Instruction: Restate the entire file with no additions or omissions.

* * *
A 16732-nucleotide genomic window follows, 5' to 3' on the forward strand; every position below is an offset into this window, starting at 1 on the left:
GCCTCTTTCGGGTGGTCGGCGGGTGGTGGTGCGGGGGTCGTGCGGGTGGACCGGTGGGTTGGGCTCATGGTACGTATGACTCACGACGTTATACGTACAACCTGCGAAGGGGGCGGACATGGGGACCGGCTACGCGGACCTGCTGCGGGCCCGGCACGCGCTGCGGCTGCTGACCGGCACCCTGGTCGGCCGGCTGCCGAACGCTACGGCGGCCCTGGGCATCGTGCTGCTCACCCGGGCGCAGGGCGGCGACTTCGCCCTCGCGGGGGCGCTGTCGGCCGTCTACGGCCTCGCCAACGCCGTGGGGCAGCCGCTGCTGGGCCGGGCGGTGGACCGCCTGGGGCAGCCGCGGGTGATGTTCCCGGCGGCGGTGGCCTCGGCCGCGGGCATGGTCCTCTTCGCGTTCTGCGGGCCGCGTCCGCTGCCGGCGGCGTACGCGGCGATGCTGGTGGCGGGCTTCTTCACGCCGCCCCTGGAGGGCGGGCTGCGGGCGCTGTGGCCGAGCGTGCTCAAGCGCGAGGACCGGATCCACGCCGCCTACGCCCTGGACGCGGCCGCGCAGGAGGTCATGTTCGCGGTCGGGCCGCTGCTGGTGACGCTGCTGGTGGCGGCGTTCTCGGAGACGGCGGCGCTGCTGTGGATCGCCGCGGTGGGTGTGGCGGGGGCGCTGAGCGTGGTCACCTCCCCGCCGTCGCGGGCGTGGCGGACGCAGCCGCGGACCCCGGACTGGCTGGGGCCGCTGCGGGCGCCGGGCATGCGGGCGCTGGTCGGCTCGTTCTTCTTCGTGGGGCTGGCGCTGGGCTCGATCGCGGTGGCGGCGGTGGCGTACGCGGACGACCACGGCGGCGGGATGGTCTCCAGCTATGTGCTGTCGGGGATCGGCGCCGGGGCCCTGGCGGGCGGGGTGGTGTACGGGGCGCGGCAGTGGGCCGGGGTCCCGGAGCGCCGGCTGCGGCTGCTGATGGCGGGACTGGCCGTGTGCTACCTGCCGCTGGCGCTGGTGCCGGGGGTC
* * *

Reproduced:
A 16732-nucleotide genomic window follows, 5' to 3' on the forward strand; every position below is an offset into this window, starting at 1 on the left:
GCCTCTTTCGGGTGGTCGGCGGGTGGTGGTGCGGGGGTCGTGCGGGTGGACCGGTGGGTTGGGCTCATGGTACGTATGACTCACGACGTTATACGTACAACCTGCGAAGGGGGCGGACATGGGGACCGGCTACGCGGACCTGCTGCGGGCCCGGCACGCGCTGCGGCTGCTGACCGGCACCCTGGTCGGCCGGCTGCCGAACGCTACGGCGGCCCTGGGCATCGTGCTGCTCACCCGGGCGCAGGGCGGCGACTTCGCCCTCGCGGGGGCGCTGTCGGCCGTCTACGGCCTCGCCAACGCCGTGGGGCAGCCGCTGCTGGGCCGGGCGGTGGACCGCCTGGGGCAGCCGCGGGTGATGTTCCCGGCGGCGGTGGCCTCGGCCGCGGGCATGGTCCTCTTCGCGTTCTGCGGGCCGCGTCCGCTGCCGGCGGCGTACGCGGCGATGCTGGTGGCGGGCTTCTTCACGCCGCCCCTGGAGGGCGGGCTGCGGGCGCTGTGGCCGAGCGTGCTCAAGCGCGAGGACCGGATCCACGCCGCCTACGCCCTGGACGCGGCCGCGCAGGAGGTCATGTTCGCGGTCGGGCCGCTGCTGGTGACGCTGCTGGTGGCGGCGTTCTCGGAGACGGCGGCGCTGCTGTGGATCGCCGCGGTGGGTGTGGCGGGGGCGCTGAGCGTGGTCACCTCCCCGCCGTCGCGGGCGTGGCGGACGCAGCCGCGGACCCCGGACTGGCTGGGGCCGCTGCGGGCGCCGGGCATGCGGGCGCTGGTCGGCTCGTTCTTCTTCGTGGGGCTGGCGCTGGGCTCGATCGCGGTGGCGGCGGTGGCGTACGCGGACGACCACGGCGGCGGGATGGTCTCCAGCTATGTGCTGTCGGGGATCGGCGCCGGGGCCCTGGCGGGCGGGGTGGTGTACGGGGCGCGGCAGTGGGCCGGGGTCCCGGAGCGCCGGCTGCGGCTGCTGATGGCGGGACTGGCCGTGTGCTACCTGCCGCTGGCGCTGGTGCCGGGGGTC